Evoking the pain of the deaths of his own two children in a somber speech on Wednesday, President Biden pleaded with Congress to “please do something” to stem the flow of guns implicated in mass shootings such as school massacre Nineteen children and two teachers were killed a year ago in Uvalde, Texas.
Mark the anniversary of the killing, Mr. Biden Renewed calls for stricter laws on guns, including a ban on the use of offensive weapons, such as the one used by the killer in Uvaldi. But he implicitly acknowledged that such gun laws are unlikely to be passed anytime soon, and he offered no new ideas on how to overcome entrenched opposition.
“How many parents will live out their worst nightmare before we stand up against the gun lobby?” the president asked during a brief address from the White House, with first lady Jill Biden standing beside 21 burning guns. Candles were placed in memory of the victims. “It’s time to act, it’s time to act,” he added. “It’s time to raise our voices, not as Democrats or Republicans, but as friends, neighbors, parents, fellow Americans.”
Considering the political reality that Congress is heavily influenced by gun rights activists, and the frustration of the families of many of the victims, he said: “I know it’s been a long time to make progress. But one day, our voices will be so loud , our resolve is so clear that we can no longer be stopped. We will act.”
Mr Biden’s statement a year later A gunman storms Robb Elementary School In the small Texas town of Uvalde, a fourth-grade class was opened fire in one of the deadliest school attacks in U.S. history. More than 370 police officers responded but were unable to confront the gunman for 77 minutes. School and police officials later lost their jobs, and the school district disbanded its police force entirely. The school building will be demolished.
but massacre barely impressed lawmakers at the state or national level. While the Texas Legislative Council introduced a bill to raise the age to buy an AR-15-style rifle from 18 to 21, the bill never passed the House of Representatives. The state also stopped arguing in court for a higher age requirement to carry a handgun, effectively lowering the age to carry a handgun from 21 to 18.
Congress passed modestly revised legislation that strengthened background checks for gun buyers under the age of 21, increased funding for mental health crisis intervention, strengthened laws banning the purchase of straws, and encouraged states to enact red flag laws empowering the government to Temporarily removing a firearm from anyone considered likely poses a danger to self or others. Mr. Biden signs the measures into law.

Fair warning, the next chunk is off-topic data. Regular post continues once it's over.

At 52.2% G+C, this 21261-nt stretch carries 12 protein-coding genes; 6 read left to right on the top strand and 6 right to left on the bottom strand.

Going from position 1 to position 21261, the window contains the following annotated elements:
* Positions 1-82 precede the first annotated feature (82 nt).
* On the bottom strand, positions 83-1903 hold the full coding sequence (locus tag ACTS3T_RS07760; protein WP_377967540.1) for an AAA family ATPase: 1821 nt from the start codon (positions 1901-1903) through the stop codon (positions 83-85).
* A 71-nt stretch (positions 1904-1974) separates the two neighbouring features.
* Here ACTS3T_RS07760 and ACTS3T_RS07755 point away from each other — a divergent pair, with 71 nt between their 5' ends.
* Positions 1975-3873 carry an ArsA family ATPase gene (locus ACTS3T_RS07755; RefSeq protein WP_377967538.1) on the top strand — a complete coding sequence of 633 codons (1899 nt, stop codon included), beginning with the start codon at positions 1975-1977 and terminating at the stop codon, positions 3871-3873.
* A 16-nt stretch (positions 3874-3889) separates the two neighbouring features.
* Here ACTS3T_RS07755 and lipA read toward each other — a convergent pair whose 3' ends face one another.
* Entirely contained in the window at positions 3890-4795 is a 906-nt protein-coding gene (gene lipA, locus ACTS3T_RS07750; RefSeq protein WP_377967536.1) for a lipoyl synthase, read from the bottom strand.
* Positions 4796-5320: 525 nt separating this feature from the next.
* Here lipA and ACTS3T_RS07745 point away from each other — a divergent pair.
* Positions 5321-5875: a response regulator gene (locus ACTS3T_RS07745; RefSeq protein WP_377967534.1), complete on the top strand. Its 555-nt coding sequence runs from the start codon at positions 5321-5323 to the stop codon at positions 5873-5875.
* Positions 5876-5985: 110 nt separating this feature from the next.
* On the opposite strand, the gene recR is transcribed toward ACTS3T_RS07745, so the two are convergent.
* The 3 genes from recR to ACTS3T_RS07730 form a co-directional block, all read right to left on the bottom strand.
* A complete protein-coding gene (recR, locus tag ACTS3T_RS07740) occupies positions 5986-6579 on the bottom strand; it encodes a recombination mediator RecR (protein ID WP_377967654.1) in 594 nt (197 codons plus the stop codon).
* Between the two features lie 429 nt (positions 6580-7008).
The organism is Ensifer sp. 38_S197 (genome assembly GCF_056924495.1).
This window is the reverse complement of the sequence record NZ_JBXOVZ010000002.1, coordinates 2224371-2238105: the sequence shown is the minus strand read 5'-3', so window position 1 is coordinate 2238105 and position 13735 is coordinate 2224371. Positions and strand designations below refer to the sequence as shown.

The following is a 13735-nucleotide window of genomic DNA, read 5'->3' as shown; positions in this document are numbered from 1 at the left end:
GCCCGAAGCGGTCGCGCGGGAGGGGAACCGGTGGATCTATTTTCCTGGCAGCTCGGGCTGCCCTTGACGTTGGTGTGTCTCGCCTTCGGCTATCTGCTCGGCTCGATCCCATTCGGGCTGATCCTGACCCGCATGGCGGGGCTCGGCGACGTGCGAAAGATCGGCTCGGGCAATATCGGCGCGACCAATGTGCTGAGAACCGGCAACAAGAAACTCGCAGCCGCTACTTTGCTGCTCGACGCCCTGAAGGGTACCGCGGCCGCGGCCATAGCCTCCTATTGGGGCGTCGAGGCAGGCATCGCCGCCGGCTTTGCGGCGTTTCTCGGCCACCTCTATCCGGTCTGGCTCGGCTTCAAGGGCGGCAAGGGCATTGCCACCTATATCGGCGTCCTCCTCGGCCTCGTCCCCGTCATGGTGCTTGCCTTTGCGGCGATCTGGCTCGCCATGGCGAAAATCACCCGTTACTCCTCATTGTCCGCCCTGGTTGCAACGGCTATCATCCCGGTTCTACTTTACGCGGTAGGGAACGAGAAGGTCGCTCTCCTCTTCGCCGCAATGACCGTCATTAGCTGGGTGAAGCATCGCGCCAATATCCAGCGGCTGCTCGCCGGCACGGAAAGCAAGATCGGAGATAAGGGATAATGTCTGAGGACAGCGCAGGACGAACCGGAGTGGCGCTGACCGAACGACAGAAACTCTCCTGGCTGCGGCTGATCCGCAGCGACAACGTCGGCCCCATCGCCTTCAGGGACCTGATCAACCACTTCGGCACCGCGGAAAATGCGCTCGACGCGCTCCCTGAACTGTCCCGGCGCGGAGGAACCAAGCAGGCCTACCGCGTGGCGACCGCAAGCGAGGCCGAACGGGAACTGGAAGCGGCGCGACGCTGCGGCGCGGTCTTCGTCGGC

In Wednesday’s statement, Biden said the legislation didn’t go far enough and reiterated his call on Congress to ban assault weapons and high-capacity magazines, implement universal background checks, require safe gun storage, pass a national red flag law and remove accountability for the gun industry Immunity.
The NRA has resisted such laws, saying they are part of a larger campaign by left-wing politicians to undermine the Second Amendment and ultimately take guns away from law-abiding citizens.
“If we start implying that their ultimate goal is to confiscate guns, gun-hating politicians, media, and activists will call law-abiding Americans crazy,” he said. The group tweeted This week, citing a White House post on the platform arguing for a ban on assault weapons. “They screamed, ‘Nobody’s coming for your guns!’ Yet today’s White House tweet advocating a broad gun ban contradicts that.”
In White House speech, Mr Biden addresses Relatives of Uvaldi victims Personally. “To the children’s families and educators, we know you’re still so rusty a year later,” Mr. Biden said. “A year of missed birthdays and holidays, school games, football games, just that smile. Gone is a year of everyday joy. The arc of his smile, the perfect pitch of her laugh.”
He made it clear that he was speaking from experience, and later referred to his trauma as a parent, who lost his first wife and 1-year-old daughter in a car accident in 1972, and then lost his adult son Beau Biden had cancer in 2015.
“While everyone’s pain is different, we hope that many of you know what it’s like to lose a child — more than once,” he said. “For those who have lost loved ones in Uvalde, for parents, brothers, sisters, grandmothers, grandfathers, this is what I know,” he said. “They will never disappear from your heart, they will always be a part of you.”